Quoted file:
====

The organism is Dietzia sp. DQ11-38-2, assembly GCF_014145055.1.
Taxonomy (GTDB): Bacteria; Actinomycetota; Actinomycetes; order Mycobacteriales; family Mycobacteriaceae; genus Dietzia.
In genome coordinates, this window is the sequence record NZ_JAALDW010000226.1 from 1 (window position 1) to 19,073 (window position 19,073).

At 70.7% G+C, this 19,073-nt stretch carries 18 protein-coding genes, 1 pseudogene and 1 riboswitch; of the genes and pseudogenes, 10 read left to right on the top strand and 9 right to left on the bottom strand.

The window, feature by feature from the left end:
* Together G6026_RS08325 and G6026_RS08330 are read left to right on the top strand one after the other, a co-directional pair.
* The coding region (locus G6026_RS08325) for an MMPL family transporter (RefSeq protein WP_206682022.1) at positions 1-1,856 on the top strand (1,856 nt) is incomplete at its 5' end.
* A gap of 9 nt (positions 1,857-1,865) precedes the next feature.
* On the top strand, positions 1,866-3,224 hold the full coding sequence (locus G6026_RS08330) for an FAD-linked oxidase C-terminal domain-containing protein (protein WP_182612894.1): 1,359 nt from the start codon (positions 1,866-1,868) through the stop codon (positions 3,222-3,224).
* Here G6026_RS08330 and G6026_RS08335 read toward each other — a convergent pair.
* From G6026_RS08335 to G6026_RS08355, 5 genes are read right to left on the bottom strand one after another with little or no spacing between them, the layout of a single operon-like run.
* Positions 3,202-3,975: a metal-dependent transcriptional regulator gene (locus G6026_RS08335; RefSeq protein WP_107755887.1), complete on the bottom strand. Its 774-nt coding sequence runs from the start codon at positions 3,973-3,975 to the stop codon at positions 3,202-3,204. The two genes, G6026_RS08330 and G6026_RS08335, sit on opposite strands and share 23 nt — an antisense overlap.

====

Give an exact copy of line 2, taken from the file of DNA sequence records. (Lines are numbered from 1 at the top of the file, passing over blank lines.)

Taxonomy (GTDB): Bacteria; Actinomycetota; Actinomycetes; order Mycobacteriales; family Mycobacteriaceae; genus Dietzia.